This rather simple HTML technique produces a floated
discretionary image link, in addition to an in-line text link within running text.
The technique works by including, within the scope of a single
anchor link (
A) element, not only the desired link
text, but also an
IMG specifying an
RIGHT as the case
The benefits, relative to having separate links to the same
destination from the image, and from the in-line text, are several.
Let me stress the point that this technique is for
an image whose specific purpose is to offer an alternative
link to a resource which is anyway linked from the running text.
The image is meant to be visually intuitive to those who are
browsing in graphical mode, but would represent a pointless
distraction to a text-only reader.
For regular text-mode readers, the image can be made to disappear
entirely, by using ALT="". Since the image is not standing alone
A element, and its disappearance is not
depriving a text-mode reader of any content-based functionality,
the construction passes
both the letter and the spirit of accessibility checks, indeed it
is functionally equivalent to the second example in the WAI techniques section 6.1.1.
As of Sept 2002, this page failed the test at the "Bobby"
accessibility checker, on the basis of having empty
text within a link.
Bobby threw the same error report, in fact, when it was offered the
cited example of good practice from the W3C WAI's techniques document!
After a couple of attempts to call this to the attention
of the Bobby folks, and related
discussion on their web forum, they accepted that it was a problem and
said that they intended to fix it.
As far as HTML is concerned, the construct is only a single link,
not two; those client agents which produce a menu of links on the page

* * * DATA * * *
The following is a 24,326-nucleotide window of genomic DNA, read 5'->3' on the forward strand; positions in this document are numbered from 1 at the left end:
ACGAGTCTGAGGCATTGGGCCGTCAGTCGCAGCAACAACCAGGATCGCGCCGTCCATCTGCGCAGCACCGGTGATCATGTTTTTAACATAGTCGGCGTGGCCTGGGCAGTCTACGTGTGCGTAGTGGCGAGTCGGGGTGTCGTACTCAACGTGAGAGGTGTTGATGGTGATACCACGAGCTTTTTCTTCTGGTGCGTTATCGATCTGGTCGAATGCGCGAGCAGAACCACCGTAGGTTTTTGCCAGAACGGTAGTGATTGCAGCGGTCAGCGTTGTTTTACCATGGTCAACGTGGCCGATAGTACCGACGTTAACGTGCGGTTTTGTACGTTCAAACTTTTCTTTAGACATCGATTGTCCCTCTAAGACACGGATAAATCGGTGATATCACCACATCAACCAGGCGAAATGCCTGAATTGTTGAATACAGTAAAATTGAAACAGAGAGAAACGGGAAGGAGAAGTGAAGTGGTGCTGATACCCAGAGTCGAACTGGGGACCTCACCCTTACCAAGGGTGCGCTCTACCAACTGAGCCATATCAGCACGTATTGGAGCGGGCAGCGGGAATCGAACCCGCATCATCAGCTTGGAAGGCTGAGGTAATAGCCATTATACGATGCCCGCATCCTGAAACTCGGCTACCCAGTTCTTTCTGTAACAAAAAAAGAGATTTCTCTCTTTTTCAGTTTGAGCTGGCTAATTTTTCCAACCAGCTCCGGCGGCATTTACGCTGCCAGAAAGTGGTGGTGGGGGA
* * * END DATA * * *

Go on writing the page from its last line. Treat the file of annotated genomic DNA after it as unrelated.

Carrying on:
will only list the item once, not twice.
By contrast, the provision of adjacent
but separate links to the same URL would not only count as two links,
but would also (justifiably) provoke
Bobby into complaining about two links separated by nothing more than
white space (currently rated as a priority-3 fault).
The technique falls-back with reasonable grace in the event
of a client agent not honouring the
ALT="" has been used in order to make the
image disappear for regular
text-mode readers, some text-mode browsers offer the reader the option
to insist on having links for images (e.g the "*" keycommand in Lynx).
The author may (and "should", if appropriate to the content) additionally
LONGDESC attributes for
those who can use them.
Support for these in mainstream browser/versions is far from ideal, but
that shouldn't deter us from playing our part in the "WWW concordat":
I'm assured that there are assistive-technology implementations that can
make good use of them.
The technique uses only HTML, but doesn't seem to impact adversely on page styling being done in CSS.
The small picture shows a green Academic cap, a so-called "mortarboard".
Original materials © Copyright 1994 - 2006 by A.J.Flavell